Besides local flavors, Sài Gòn chè is defined with sweet soups brought from other countries in the region, adding various flavors and tastes to the dessert scene in the city.
The oldest are Chinese sweet soups which can be found in District 5’s China town.
They serve all kinds of chè made from familiar ingredients like red beans, mung beans and lotus seeds to exotic ones with tortoise jelly, almond tofu custard and gingko nuts.
The soft and smooth texture of milky white tofu and the rich-tasting almond blend well together, creating a unique flavor in the sweet soup.
The tortoise jelly is chewy and sweet, served with a dash of honey or milk on top.
Chè Bạch Quả is a kind of sweet soup with gingko nuts, which can induce seizures for those with chronic renal disease.
Chè Trứng Gà Hồng Trà is a sweet soup with egg cooked in red tea, which is good for the lungs and kidneys while acting as a tranquillizer.
Not only a pleasing dessert, Chinese sweet soups are also regarded as natural medicine, helping cool body heat, give abundant vitality and cure constipation.
Indeed, there is no reason to say no to this kind of dessert that has several health benefits for less than a dollar.
A tip on discovering chè in Sài Gòn is to start your hunt in late afternoon as the shops only open at 5pm at the earliest and stay open until late at night.
Around 7pm, the whole area of Thai sweet soups on District 10’s Nguyễn Tri Phương Street is lit up with neon lights, making you feel as if you are in a busy central street in Hong Kong.
Customers, from teenagers to college students, from young couples to families with kids, sit on plastic chairs and tables overlooking the busy street and wait for their desserts to be served.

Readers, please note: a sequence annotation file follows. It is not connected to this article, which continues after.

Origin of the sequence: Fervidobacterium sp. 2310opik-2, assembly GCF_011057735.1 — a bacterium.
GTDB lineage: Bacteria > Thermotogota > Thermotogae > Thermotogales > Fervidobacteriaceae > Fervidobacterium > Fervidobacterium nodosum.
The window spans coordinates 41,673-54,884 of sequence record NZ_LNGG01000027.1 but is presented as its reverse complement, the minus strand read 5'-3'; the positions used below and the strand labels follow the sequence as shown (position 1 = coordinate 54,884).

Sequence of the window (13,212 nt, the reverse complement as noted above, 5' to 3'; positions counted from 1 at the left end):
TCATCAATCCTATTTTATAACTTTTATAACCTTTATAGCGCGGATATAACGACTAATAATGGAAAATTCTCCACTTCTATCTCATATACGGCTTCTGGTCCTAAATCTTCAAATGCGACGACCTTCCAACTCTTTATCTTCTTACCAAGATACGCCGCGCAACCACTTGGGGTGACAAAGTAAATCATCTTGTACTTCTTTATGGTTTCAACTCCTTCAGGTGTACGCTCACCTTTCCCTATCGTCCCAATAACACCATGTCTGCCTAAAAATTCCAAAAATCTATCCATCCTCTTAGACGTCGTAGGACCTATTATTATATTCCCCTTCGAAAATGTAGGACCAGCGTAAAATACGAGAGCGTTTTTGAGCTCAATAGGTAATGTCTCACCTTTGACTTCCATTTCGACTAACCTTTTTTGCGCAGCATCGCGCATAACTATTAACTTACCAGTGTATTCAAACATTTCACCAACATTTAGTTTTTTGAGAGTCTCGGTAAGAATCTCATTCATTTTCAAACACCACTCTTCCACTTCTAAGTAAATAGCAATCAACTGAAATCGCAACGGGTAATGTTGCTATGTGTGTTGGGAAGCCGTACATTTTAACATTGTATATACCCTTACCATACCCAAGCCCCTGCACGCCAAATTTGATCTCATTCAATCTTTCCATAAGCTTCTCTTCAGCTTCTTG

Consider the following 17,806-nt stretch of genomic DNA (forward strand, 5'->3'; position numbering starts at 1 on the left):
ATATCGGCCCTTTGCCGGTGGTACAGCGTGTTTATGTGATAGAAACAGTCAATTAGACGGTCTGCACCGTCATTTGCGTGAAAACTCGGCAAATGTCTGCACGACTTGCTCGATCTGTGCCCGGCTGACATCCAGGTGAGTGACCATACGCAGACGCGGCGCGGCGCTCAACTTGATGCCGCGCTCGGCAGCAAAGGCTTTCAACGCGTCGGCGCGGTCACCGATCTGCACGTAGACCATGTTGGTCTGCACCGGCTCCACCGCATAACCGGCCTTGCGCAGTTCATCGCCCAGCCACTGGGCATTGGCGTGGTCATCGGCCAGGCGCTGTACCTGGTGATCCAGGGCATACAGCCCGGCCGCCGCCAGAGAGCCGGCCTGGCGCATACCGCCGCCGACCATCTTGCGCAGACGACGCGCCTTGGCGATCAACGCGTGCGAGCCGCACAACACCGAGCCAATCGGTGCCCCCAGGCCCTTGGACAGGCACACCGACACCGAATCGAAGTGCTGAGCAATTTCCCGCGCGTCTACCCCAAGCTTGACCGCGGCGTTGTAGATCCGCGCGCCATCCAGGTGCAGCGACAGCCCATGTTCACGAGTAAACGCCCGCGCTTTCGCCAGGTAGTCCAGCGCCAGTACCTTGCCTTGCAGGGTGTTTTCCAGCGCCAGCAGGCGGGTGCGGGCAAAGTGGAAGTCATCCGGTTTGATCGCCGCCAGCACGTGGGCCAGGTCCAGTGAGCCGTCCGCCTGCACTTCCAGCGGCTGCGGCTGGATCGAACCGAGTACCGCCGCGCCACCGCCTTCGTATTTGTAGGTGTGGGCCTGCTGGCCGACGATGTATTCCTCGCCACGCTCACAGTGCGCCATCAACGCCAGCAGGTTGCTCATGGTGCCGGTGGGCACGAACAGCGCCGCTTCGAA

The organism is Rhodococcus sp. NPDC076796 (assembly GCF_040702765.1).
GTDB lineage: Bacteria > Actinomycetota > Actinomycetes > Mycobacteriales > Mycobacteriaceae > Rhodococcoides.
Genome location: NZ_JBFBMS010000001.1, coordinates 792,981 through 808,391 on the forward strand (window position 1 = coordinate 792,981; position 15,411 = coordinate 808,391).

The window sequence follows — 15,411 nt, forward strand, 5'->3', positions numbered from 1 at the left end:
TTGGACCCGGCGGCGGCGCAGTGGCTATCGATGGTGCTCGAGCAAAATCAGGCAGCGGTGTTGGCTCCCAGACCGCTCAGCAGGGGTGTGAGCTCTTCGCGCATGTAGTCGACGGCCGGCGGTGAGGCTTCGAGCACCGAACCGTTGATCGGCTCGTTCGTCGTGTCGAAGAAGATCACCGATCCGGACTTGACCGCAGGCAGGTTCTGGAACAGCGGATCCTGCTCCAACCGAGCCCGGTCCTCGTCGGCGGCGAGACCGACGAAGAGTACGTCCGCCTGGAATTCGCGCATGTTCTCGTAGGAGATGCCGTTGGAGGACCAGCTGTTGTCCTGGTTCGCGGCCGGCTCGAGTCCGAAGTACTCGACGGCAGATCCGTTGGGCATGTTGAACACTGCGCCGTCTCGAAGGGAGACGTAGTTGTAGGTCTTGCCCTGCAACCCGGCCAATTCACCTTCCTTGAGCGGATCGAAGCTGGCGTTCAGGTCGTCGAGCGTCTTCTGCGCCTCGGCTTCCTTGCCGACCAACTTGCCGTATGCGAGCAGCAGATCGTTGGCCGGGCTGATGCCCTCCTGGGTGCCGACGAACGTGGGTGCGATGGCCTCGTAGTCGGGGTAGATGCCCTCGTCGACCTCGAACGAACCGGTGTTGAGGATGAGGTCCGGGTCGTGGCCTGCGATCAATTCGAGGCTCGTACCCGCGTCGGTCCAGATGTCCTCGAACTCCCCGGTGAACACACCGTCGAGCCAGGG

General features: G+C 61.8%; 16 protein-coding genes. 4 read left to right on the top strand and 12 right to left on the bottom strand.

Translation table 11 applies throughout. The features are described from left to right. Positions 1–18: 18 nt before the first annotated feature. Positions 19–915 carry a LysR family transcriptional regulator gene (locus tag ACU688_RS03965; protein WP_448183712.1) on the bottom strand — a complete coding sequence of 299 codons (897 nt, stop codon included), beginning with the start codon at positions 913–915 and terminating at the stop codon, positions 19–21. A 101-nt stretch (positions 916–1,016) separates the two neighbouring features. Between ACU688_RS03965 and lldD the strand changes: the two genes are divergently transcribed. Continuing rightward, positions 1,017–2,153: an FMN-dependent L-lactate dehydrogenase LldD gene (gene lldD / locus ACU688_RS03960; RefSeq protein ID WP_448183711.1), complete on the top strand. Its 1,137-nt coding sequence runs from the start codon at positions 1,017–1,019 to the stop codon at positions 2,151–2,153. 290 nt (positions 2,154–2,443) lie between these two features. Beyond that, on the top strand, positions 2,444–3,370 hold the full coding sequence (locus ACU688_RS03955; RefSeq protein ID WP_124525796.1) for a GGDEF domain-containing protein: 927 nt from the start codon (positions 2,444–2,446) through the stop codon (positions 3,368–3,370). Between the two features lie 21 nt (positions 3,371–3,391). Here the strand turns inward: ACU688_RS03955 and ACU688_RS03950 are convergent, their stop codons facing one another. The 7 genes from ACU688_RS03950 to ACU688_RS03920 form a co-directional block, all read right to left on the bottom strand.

You can actually find a rainbow in Thai sweet soup:
The yellow of jackfruit, the red of faux pomegranate seeds, the green of Vietnamese jellos, and the white of lychees and longans.
All are served in a tall glass with coconut milk and a scoop of durian.
You can actually find a rainbow in Thai sweet soup
Those who have tried this sweet soup in Thailand may have diverse opinions about the two versions, their different ingredients as well as the level of sweetness.
You should probably try it and judge for yourself?
Although also consisting of coconut milk and durian, the Cambodian sweet soup has a milder flavor than the Thai one.
You can pick a mixed sweet soup with tamarind, pumpkin, palmyra, and egg yolk for VND20,000 (US$ 1) or try each ingredient separately for a cheaper price.
A glass of mixed Cambodian sweet soup
The sweet soup with ingredients bought directly from Cambodia can remind anyone of the time they visited the country, and probably make them want to go back.